I have to admit: I would love to see the Oscars cancelled. Not for the power trip that we, the lowly scribes of the Writers Guild, brought Hollywood to its knees; I would be just as happy, if not more so, to see a union of caterers or make-up artists do the same. Nor for the false sense of justice this might inspire in those members who see our cause crystallized in the fact that it is we who script the awards show for an industry often eager to dispose of us; there is nothing just about all the more anonymous nominees —composers, set designers, wardrobe stylists, etc.— being denied their one moment of public recognition on behalf of our grievances. But let’s admit it together: given the unabashed idolatry that fuels the Academy Awards, wouldn’t it be a good thing to experience a global fast from the spectacle just one year? With Lent now upon us, what if we spent that Sunday night contemplating instead how embedded we are in the culture of celebrity, be it Hollywood or politics or poetry that has its hooks in us?
Now that informal talks have resumed between the Guild and AMPTP (Association of Motion Picture and Television Producers) since management walked out on us a second time in late November, we have been asked to exercise restraint in our public comments on the issue at this sensitive juncture. Call me crazy, but I doubt the likes of Robert Iger at Disney or Peter Chernin at Fox are rushing home from work to read the inaugural blog on this website for a journal devoted to the dialogue between art and faith. No, having seen the Golden Globe Awards devolve to a pathetic press conference because of the strike, perhaps they now intend to remain at the table and work out a deal. Supposedly there are “contingency plans” in effect for the Oscars should a deal not be reached by late February, so my guilty hopes for a worldwide fast from this year’s ceremonies at the Kodak Theatre in Los Angeles more likely would be met with something along the lines of a dietary shake.
Last week NBC news came to my apartment in Brooklyn to interview me about the strike and get a glimpse of life at home for an ordinary writer who is not the ingrate with a Mercedes that our counterparts at the negotiating table have made us all out to be. And when the segment airs tonight, I will (hopefully) make our case to thousands or millions of viewers in the tri-state area that we are simply asking for a small but fair share of potential profits to be gained from the online distribution of shows and movies that we wrote. The problem is, the day after the interview, the Directors Guild of America announced a deal with AMPTP, made in a matter of days, that pays no heed to the concerns our guild has raised about matters of new media. Only time will tell if the directors were right to conclude that our concerns will not be crucial until 2010, when their newly minted contract expires. Either way, the announcement has left us writers up Fecal Creek without a pen or paddle.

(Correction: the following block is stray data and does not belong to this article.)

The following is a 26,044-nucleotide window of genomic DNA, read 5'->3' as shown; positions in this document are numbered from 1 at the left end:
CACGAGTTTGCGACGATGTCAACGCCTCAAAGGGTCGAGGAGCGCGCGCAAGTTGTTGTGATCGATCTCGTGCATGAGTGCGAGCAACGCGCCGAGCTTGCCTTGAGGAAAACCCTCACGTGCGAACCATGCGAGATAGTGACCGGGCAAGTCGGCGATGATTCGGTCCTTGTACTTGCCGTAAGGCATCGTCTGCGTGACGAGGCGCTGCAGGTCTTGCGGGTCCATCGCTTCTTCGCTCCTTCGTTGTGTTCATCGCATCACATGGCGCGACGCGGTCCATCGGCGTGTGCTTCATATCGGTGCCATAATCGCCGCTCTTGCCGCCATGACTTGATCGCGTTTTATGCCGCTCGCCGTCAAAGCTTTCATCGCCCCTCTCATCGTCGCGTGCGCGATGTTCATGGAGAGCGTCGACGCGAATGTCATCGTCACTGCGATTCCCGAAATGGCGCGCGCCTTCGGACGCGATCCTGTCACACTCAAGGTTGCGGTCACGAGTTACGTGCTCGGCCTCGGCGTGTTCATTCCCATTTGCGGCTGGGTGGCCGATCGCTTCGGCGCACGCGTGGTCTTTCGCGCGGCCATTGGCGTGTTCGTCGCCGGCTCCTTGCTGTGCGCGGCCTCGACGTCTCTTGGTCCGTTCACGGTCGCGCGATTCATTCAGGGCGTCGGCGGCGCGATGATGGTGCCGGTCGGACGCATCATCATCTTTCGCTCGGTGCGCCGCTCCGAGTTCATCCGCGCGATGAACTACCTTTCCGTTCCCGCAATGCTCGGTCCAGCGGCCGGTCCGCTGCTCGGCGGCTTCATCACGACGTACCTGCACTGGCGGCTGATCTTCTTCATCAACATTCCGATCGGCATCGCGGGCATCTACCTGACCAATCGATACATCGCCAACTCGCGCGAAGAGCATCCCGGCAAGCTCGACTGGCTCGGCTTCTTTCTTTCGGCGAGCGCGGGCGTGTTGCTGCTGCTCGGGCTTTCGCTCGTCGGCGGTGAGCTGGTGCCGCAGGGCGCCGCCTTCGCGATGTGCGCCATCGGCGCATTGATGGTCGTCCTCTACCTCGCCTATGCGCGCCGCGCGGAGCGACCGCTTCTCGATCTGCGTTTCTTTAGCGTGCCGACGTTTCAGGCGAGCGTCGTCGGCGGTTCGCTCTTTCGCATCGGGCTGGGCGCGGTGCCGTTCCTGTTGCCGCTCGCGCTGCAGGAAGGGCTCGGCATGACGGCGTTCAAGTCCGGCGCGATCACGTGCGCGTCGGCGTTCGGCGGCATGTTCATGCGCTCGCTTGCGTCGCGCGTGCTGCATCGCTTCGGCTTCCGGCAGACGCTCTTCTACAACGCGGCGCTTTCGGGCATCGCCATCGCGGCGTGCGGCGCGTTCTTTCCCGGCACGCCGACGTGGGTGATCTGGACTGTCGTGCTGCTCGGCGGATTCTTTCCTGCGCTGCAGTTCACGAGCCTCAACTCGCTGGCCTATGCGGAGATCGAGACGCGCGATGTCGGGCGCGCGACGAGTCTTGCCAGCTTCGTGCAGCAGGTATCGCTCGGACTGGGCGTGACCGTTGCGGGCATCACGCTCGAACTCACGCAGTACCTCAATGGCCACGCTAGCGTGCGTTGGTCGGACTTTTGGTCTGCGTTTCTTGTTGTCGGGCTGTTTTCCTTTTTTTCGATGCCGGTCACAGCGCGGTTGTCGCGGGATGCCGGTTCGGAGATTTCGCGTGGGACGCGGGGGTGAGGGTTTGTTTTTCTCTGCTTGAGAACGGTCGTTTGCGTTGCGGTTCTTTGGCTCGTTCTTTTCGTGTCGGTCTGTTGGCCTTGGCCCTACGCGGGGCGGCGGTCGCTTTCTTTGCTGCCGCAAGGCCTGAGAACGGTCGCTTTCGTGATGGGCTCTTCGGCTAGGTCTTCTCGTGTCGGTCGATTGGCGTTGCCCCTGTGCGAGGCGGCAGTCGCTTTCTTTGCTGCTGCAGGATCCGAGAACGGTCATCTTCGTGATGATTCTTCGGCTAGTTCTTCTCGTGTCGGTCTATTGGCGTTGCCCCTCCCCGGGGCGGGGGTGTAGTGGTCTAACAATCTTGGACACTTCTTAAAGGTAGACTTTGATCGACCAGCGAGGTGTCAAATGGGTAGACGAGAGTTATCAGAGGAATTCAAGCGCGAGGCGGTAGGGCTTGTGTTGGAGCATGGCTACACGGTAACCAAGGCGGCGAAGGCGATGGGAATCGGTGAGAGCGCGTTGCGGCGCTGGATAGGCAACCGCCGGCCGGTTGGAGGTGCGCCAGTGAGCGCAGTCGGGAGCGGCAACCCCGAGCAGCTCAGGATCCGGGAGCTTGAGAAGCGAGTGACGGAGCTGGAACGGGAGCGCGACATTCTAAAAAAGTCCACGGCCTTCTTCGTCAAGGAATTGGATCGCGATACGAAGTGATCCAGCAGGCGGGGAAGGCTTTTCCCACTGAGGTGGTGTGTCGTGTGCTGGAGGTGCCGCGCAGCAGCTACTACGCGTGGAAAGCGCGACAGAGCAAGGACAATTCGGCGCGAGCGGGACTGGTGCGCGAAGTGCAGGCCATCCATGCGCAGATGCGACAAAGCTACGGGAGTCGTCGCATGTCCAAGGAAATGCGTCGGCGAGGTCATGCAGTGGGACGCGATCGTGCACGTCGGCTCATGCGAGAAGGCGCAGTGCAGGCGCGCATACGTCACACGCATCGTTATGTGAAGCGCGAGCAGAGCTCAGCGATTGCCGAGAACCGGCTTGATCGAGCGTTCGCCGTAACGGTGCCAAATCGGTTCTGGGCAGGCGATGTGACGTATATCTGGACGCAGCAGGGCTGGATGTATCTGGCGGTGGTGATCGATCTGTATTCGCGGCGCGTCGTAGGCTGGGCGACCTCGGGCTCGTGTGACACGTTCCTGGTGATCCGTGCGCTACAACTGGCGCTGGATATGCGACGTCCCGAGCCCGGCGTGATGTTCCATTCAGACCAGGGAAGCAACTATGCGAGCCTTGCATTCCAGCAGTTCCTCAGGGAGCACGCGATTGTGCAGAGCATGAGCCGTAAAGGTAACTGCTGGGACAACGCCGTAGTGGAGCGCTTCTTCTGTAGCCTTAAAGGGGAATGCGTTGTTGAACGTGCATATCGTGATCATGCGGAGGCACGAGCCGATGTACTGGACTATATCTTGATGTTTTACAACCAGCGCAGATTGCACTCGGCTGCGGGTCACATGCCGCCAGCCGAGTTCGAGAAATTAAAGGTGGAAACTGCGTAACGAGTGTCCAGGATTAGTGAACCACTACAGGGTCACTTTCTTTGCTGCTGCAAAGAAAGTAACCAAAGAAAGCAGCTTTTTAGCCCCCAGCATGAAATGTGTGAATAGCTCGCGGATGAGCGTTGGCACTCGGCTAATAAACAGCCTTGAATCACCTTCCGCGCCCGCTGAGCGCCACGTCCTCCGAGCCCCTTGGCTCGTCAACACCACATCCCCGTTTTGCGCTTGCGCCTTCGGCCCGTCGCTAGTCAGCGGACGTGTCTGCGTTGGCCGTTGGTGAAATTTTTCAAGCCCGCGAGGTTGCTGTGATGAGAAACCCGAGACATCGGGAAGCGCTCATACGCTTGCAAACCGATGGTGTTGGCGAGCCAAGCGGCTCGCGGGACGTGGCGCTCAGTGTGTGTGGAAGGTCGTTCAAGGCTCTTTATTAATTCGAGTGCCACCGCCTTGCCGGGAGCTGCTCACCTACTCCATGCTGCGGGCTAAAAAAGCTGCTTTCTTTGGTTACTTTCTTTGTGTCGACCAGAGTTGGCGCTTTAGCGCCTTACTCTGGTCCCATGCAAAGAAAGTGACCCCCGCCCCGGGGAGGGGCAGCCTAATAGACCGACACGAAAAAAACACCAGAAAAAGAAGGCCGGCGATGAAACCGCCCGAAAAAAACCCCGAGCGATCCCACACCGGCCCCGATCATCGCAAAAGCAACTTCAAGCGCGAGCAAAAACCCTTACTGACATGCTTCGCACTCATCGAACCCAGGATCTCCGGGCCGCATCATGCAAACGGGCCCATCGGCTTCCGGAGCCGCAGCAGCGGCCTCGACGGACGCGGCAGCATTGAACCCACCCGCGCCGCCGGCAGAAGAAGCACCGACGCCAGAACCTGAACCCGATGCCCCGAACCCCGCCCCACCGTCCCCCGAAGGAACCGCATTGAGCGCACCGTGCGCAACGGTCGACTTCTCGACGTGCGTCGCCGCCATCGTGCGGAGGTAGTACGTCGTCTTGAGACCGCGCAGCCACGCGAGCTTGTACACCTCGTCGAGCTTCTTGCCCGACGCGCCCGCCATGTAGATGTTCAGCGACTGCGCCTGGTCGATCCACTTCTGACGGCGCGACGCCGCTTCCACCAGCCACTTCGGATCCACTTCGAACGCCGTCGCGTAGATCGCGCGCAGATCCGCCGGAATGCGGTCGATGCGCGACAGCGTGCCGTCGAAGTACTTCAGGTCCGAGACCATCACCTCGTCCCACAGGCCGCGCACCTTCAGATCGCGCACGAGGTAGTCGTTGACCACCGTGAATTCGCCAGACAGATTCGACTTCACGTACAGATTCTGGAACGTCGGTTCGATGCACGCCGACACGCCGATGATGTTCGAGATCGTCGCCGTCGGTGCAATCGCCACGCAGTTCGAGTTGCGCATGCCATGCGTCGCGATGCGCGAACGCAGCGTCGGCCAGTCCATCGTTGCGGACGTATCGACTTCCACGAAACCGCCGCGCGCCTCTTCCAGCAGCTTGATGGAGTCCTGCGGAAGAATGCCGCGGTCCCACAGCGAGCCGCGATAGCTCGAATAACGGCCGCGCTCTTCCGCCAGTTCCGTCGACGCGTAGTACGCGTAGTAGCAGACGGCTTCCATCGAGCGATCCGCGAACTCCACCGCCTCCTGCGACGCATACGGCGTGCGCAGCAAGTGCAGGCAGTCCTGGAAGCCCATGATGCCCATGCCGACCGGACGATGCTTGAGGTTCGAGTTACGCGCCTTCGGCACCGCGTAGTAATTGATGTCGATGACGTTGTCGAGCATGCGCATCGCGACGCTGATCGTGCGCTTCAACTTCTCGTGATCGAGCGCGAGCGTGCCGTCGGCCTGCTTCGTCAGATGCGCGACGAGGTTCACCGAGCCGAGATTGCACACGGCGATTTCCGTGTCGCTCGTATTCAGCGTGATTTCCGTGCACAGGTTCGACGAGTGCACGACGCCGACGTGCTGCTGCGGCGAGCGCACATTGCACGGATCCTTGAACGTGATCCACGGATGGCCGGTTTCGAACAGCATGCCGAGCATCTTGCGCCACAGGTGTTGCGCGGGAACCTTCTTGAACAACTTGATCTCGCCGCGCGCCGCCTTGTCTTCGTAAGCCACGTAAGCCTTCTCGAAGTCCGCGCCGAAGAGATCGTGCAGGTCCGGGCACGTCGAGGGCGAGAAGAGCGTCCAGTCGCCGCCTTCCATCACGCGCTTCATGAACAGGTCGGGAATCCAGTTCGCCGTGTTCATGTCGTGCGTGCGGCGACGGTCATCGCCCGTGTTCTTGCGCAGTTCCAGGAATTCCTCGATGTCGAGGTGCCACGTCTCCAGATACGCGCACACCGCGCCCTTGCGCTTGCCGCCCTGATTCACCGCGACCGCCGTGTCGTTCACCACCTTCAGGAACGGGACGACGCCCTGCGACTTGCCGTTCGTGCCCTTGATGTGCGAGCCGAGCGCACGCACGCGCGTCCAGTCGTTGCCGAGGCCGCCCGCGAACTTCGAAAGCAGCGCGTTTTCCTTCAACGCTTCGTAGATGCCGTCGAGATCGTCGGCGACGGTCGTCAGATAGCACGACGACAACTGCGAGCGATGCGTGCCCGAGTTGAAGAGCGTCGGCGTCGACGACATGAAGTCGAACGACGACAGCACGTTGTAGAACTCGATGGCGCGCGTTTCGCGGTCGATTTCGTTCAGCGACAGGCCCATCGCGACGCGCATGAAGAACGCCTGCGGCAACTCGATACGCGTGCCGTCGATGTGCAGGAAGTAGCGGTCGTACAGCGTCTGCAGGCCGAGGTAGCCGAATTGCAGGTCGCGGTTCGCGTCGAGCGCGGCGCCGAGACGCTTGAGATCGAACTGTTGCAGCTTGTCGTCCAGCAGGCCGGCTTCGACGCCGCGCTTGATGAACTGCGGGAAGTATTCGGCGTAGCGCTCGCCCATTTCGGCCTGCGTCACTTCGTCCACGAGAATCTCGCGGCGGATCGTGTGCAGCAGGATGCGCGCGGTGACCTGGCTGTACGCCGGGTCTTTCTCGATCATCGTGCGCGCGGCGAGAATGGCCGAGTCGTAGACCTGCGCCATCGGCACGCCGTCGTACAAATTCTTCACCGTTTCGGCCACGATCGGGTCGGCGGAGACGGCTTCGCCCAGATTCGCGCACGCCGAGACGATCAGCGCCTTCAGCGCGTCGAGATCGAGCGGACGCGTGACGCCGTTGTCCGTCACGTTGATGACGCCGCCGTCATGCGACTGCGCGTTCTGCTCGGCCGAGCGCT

Perhaps by the time this inaugural Image blog has posted, a deal of some form will have been reached, the picket lines abandoned for paychecks suspended (if not terminated) since early November, and the Oscars spared much to the relief of millions around the globe. If so, I will not only be back to work, but back to imagining my own acceptance speech onstage some far-off day in the unattainable future. For now, though, I would rather imagine the yearly ritual at an unfamiliar standstill. A true Lenten fast, tailor-made for the times we live in. And given that the Hebrew root of fasting means “to shut one’s mouth,” I am sure my representatives at the negotiating table would prefer I now do the same.
The Image archive is supported in part by an award from the National Endowment for the Arts.
Written by: Bradford Winters
Bradford Winters is a screenwriter/producer in television whose work has included such series as Oz, Kings, Boss, and The Americans. Currently he is showrunner on the upcoming CIA drama for Epix called Berlin Station, starring Richard Jenkins. His poems have appeared in Sewanee Theological Review, Spoon River Poetry Review, and Georgetown Review, among other journals. In August his comic book Americatown, about a near-future enclave of American immigrants abroad, was released by Boom! Studios. He lives in Brooklyn with his wife and three children.